Tales of man versus tiger are notorious and likely due to injuries or because they can't control their territory enough to find appropriate food. But realistically, just like bears, most tigers will attack humans during accidental run-ins in the wild.
25. Box Jellyfish
A single box jellyfish contains enough venom to kill 60 people, so you can probably see why they appear on this list. These translucent creatures inject their toxic venom into the bloodstream and eventually stop a person's heart. This leads to the deaths of around 100 people per year.
But, some people pass away because of this animal for other reasons - from shock, because the pain of a box jellyfish's sting is so intense. Thankfully, not everyone stung by these strange creatures will die, as there is a treatment for the jellyfish venom.
24. Bees, Wasps, and Hornets
Most people are aware of the pain a bee sting brings but did you know they can be life-threatening? In a year, roughly 100 people lose their lives to stings from bees, wasps, or hornets. Some deaths are caused by multiple stings, but most result from severe allergic reactions. In the US, around 58 people die per year from bee stings.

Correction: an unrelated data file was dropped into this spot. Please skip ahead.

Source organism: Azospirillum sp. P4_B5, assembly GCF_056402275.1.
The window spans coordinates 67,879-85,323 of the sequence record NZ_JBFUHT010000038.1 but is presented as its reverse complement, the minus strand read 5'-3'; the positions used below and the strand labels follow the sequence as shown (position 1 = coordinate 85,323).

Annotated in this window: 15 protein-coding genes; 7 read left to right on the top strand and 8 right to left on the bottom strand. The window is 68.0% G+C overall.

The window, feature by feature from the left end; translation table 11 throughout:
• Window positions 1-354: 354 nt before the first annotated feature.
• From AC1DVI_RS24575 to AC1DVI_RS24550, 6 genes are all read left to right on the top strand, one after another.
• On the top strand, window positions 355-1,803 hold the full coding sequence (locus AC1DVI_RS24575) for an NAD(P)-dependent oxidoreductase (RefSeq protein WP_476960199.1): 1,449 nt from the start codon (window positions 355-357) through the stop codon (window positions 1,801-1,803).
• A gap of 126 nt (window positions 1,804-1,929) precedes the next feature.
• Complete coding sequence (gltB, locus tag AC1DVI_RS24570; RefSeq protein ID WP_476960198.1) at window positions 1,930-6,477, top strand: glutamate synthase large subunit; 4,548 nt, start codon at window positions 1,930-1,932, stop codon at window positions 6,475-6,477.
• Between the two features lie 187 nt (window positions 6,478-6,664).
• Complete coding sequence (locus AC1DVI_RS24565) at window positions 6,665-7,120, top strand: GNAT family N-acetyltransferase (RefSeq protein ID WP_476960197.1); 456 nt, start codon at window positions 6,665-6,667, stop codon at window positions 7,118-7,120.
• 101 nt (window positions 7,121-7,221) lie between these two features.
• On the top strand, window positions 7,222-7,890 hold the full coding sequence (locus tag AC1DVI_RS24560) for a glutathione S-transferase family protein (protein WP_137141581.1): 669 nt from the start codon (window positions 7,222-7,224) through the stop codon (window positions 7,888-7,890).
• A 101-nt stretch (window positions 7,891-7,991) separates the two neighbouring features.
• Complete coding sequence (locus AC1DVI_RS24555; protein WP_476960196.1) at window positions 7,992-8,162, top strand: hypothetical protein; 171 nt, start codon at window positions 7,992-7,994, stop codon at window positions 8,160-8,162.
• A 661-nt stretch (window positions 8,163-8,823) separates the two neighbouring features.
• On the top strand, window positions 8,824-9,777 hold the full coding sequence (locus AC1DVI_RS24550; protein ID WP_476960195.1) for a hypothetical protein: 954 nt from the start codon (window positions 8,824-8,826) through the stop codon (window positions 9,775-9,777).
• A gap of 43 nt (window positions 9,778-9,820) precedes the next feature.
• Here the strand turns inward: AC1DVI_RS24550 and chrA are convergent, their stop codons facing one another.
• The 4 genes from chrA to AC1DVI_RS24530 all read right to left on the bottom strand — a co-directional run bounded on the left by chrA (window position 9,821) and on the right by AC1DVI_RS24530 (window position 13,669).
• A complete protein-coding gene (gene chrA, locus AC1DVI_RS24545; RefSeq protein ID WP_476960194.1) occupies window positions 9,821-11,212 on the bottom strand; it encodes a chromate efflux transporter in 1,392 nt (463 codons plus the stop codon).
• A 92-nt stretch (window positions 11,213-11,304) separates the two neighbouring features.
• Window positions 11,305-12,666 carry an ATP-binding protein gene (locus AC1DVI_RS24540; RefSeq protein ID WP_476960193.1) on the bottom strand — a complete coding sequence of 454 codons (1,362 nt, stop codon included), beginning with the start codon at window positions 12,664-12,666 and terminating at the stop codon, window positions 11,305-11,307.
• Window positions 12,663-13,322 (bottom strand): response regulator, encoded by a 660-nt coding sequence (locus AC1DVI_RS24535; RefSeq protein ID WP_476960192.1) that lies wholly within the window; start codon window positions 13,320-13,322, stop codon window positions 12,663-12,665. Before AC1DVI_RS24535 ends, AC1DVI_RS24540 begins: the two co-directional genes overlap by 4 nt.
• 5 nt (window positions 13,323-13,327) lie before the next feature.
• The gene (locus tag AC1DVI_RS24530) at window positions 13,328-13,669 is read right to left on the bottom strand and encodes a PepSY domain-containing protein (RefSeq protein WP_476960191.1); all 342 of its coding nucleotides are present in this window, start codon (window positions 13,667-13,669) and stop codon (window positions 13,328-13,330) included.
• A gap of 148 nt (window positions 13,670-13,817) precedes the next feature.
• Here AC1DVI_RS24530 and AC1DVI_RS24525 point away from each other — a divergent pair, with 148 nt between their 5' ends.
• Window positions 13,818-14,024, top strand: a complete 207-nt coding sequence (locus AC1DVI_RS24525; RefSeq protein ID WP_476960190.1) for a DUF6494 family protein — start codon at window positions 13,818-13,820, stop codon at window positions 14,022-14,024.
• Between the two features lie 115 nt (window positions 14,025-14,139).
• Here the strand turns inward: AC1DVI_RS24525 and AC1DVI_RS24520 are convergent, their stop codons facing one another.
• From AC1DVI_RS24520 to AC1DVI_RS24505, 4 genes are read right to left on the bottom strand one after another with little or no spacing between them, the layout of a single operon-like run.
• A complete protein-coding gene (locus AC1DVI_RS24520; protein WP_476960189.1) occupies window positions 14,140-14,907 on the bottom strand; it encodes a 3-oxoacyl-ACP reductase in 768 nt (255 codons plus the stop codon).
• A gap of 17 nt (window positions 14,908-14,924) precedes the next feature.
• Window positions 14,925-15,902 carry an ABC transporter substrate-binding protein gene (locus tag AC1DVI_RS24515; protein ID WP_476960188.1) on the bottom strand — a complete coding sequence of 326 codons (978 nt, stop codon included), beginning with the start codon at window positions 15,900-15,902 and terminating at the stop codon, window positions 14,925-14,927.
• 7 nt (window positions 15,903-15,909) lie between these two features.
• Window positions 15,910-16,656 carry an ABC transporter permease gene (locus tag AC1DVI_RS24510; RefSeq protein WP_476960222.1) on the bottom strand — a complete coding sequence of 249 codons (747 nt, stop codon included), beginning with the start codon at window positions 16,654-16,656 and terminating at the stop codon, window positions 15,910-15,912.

The best way to avoid a potential fatal run-in is to make sure you carry your EpiPen with you at all times because bees aren’t the harmless honey-making creatures you think they are. Despite the potential danger, bees are essential for food pollination, so be sure not to harm them when you encounter them.
23. The Most Venomous Hornet
The Asian great hornet is likely the deadliest among all bees, wasps, and hornets. It is five times bigger than the average bee and the largest known hornet globally, with deadly venom that can kill as many as 40 bees in a minute. If any flying insect should be avoided, it’s this one.
Asian giant hornets are so deadly due to their venom’s effect on red blood cells - they can cause kidney failure and eventual death. Many also pass away from allergies to its poison. In Japan alone, around 40 people die from this venom annually, and survivors have described the sting as feeling like a hot nail piercing the skin.
22. Cape Buffalo